5 Ways to Help Your Data Geek Help You

Help Your Data Geek Help You

The spreadsheet junkie. The numbers fanatic. The data geek. More and more marketing departments have one—or plan to get one soon. Not only do data geeks know all kinds of interesting facts (for instance, that “data” is plural, whereas “datum” is singular), but when your metrics aren’t making sense and your eyes start glazing over, they will patiently set things right. But even for a data geek life in the land of numbers is not always roses and peach cobbler. Requests come in from across the organization, and sometimes data geeks get overwhelmed and grumpy.

5 Tips for Treating Your Data Geek Right
(and becoming a little more efficient in the process)

1. Be specific.

Let’s say you need a customer list pulled so you can send a targeted email. You ask your data geek for exactly that, but to your astonishment, you’re met with a stankface. Why? Data geeks can’t read minds. Before you ask them for something, figure out what it is you want. Specify the parameters for your list, for instance customers from France who purchased Product A in the past 6 months, but don’t own Product B. Feel free to make it complicated. Data geeks love complicated. Also be sure to list the fields you’d like to see included. You’ll likely get more fields than you asked for, but it’s good to know what you absolutely need.

2. Learn to fish.

To paraphrase an old proverb, “Teach a man to fish, blah blah blah”. Well, don’t just wait for the fish to come to you, learn how to catch some yourself. A few of the tools your data geek uses, like Google Analytics or Marketo, are probably available to you as well—and don’t require you to have a degree in data science to use. Ask your data geek for a demo—and take some notes. The next time you need that data, you’ll know exactly what to do; you’ll get the report faster and your data geek has one less thing on his or her plate. That’s what I like to call a win-win.

3. When you’re in a hole, stop digging.

There are bound to be times when your spreadsheet doesn’t come out right. Columns aren’t adding up, percentages are way off. There’s absolutely nothing wrong with trying to fix things on your own; in fact, data geeks encourage it. Sometimes, however, trying to fix things yourself can make things worse in the process. If you want to try and fix it yourself, save the sheet as a new file and experiment away. If you find that you’ve dug yourself too deep a hole, you now have an instant escape hatch.

4. Share victories with the team.

It’s certainly true that data geeks are a different breed, but they’re still human. They like to know when something they provided helps achieve the desired goal. They like to be acknowledged for helping you exceed your projected outcome. The ironic part is that since data geeks live in data and metrics, they’ll probably already know your campaign was a success. Sharing your wins can benefit both your team and the data geek as well. Next time a similar project comes up for your or a team member replicating the data-pull will be easier than writing one from scratch.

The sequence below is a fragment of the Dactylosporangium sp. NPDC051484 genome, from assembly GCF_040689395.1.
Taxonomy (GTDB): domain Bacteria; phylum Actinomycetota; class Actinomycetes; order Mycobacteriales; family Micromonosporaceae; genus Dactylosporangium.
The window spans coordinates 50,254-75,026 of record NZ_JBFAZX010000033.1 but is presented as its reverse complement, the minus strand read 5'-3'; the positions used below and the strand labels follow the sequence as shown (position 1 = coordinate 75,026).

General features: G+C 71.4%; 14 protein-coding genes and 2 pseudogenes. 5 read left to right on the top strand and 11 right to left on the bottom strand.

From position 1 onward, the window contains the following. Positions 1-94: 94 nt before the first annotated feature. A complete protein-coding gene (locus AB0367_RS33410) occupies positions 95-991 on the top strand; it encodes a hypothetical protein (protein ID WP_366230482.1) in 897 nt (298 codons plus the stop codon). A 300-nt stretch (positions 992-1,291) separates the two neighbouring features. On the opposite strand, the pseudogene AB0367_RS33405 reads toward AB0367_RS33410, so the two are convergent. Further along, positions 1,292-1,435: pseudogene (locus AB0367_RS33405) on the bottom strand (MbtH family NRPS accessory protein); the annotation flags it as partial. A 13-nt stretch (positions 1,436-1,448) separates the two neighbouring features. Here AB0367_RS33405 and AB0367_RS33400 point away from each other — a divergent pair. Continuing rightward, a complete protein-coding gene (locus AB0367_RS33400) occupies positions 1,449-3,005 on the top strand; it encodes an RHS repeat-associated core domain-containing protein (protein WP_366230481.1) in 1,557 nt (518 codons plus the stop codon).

5. Bring beer.

Have a problem that requires a sit-down-and-talk-it-through meeting with your data geek? Protip: data geeks like beer. Bring some bottles—you’ll likely figure things out faster and have more fun in the process.

Working with mountains of data can be hard. It occasionally feels like being in the middle of a cornfield with no clear path to the exit. Use the preceding tips to throw your data geek a lifeline. Trust me, your data will flow like a nice, creamy Milk Stout.

Facebook vs. Twitter: Social Media Strategy Differences



During a recent #MarketingMinds chat, participants spoke of the differences between engaging on Facebook compared to Twitter. Although touched upon in the chat, we feel this deserves its own dedicated post. After all, if we know how engagement differs between the two most widely used social media platforms, we know how to adapt our social media strategy to accommodate.

Facebook vs. Twitter: Social Media Strategy Differences #1
Storytelling vs. Short bursts of Information

Facebook’s unlimited character updates make it the perfect channel for brand storytelling. Storytelling is important to feed into our social media strategy as our audience is more likely to buy if we nurture and flirt with them throughout each stage of the purchase funnel. We recently published a post on how flirting is one secret towards a successful social media strategy. When thought of like this, if we storm in and ask if a person would like to go out on a date before engaging they will find us creepy… and nobody likes a creep! The same principles apply to marketing. Facebook is so successful from a sales point of view because it’s the perfect channel for long conversations.